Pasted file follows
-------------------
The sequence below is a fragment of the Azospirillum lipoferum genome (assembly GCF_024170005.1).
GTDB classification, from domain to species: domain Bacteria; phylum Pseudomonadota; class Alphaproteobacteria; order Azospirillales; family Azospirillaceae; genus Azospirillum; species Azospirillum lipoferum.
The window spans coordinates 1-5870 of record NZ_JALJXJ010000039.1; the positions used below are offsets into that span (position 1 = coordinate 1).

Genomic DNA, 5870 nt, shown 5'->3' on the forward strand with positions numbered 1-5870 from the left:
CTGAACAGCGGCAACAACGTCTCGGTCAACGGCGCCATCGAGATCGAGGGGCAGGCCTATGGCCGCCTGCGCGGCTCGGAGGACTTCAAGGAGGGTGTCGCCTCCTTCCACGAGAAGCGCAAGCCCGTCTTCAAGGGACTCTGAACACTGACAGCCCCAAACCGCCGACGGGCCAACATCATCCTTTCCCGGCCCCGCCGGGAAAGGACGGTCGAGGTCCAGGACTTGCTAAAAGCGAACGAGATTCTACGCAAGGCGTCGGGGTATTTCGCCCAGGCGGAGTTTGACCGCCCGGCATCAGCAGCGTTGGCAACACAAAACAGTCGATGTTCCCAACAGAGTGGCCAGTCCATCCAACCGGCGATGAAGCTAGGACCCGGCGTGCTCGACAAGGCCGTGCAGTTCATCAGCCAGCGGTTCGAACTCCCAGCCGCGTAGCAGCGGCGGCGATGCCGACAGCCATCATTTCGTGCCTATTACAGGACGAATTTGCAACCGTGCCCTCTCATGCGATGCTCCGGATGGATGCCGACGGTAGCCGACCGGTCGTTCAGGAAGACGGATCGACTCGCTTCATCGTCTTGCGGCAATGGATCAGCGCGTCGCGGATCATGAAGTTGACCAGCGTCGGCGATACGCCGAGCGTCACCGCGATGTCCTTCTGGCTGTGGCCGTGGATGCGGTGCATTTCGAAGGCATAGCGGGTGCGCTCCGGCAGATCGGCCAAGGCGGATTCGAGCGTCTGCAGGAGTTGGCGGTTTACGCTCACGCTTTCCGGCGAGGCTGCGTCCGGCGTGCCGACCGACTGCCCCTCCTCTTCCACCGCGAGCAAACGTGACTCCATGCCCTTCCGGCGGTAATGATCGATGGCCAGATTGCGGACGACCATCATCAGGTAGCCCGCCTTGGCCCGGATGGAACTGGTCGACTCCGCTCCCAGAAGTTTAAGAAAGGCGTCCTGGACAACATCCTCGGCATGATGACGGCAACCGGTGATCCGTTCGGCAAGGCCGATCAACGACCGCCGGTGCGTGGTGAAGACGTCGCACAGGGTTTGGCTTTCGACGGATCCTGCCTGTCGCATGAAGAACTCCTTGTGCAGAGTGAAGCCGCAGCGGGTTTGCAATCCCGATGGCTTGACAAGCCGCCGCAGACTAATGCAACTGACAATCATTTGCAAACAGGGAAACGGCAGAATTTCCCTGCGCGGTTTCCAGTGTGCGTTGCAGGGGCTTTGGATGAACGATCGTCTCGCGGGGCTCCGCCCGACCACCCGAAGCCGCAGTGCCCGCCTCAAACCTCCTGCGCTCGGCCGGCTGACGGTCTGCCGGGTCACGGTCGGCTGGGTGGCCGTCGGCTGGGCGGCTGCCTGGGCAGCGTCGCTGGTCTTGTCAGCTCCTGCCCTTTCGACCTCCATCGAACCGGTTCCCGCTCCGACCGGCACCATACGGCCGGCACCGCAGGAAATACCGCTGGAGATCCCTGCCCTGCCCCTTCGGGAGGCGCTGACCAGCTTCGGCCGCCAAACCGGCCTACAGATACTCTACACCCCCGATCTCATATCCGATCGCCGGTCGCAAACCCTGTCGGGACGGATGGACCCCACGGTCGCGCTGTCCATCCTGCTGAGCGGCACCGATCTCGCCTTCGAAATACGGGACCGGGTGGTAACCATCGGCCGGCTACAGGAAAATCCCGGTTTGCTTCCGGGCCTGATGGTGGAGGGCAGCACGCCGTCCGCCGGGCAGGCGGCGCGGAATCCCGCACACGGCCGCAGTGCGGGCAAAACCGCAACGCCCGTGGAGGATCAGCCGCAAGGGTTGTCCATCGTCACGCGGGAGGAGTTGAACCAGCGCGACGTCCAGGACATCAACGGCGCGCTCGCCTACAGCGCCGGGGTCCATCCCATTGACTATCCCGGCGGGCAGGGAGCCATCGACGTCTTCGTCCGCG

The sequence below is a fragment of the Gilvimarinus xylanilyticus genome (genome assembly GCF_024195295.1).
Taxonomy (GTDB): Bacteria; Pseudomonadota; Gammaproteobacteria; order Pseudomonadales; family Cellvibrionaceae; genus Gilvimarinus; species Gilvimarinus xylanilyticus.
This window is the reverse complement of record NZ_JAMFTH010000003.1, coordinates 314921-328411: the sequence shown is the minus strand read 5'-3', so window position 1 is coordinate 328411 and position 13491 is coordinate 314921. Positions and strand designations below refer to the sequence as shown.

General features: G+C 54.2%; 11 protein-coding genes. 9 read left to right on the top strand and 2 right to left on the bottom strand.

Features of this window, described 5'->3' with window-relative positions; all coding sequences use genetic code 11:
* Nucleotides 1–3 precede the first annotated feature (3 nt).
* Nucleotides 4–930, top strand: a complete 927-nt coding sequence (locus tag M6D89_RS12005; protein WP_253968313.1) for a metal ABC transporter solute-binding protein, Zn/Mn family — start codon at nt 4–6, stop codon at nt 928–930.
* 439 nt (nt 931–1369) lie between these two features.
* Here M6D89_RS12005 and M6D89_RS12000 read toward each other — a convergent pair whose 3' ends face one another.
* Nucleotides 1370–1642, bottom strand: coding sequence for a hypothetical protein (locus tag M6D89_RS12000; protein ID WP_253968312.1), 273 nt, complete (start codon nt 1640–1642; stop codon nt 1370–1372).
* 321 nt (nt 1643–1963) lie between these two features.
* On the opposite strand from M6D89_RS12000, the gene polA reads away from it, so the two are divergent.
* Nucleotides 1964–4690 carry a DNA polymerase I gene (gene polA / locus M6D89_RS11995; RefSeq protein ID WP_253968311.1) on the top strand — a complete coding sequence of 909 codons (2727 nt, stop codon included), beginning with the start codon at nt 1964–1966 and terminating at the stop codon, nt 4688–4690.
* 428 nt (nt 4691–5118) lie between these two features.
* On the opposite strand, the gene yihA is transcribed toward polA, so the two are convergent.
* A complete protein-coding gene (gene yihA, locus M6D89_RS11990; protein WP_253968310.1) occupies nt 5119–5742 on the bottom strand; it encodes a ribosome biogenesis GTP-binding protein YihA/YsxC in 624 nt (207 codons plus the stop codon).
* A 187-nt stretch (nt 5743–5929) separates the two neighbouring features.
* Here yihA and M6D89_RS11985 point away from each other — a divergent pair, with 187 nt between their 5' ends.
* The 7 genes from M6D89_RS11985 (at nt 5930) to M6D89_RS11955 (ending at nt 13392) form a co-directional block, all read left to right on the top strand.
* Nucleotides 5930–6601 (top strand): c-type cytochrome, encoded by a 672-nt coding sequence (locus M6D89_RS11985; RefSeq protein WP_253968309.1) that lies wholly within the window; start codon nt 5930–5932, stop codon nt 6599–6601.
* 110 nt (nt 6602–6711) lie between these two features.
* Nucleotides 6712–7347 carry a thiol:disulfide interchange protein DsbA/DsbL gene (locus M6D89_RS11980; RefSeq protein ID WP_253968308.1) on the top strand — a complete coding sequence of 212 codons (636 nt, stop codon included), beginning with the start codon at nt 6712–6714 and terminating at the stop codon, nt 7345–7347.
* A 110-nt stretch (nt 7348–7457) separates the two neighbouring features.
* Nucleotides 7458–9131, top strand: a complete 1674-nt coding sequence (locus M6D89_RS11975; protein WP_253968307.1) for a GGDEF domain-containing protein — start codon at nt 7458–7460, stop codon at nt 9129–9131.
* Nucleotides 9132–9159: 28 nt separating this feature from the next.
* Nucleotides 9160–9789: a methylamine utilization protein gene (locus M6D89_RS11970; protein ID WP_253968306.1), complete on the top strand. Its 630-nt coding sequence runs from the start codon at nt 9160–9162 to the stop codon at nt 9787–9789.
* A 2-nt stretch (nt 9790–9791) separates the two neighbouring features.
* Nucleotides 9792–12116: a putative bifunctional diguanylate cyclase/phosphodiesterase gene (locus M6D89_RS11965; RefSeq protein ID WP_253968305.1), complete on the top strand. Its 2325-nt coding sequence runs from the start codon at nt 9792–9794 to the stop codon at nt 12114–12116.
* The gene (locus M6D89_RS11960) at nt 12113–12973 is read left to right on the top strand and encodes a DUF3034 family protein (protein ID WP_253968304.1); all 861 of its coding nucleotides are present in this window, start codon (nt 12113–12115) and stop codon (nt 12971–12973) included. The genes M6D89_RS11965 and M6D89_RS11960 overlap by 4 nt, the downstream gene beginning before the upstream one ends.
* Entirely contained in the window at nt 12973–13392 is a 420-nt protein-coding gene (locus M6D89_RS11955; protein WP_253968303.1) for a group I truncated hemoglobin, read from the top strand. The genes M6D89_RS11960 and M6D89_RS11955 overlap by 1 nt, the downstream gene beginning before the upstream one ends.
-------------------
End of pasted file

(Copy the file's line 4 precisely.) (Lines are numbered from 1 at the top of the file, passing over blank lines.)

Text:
Genomic DNA, 5870 nt, shown 5'->3' on the forward strand with positions numbered 1-5870 from the left: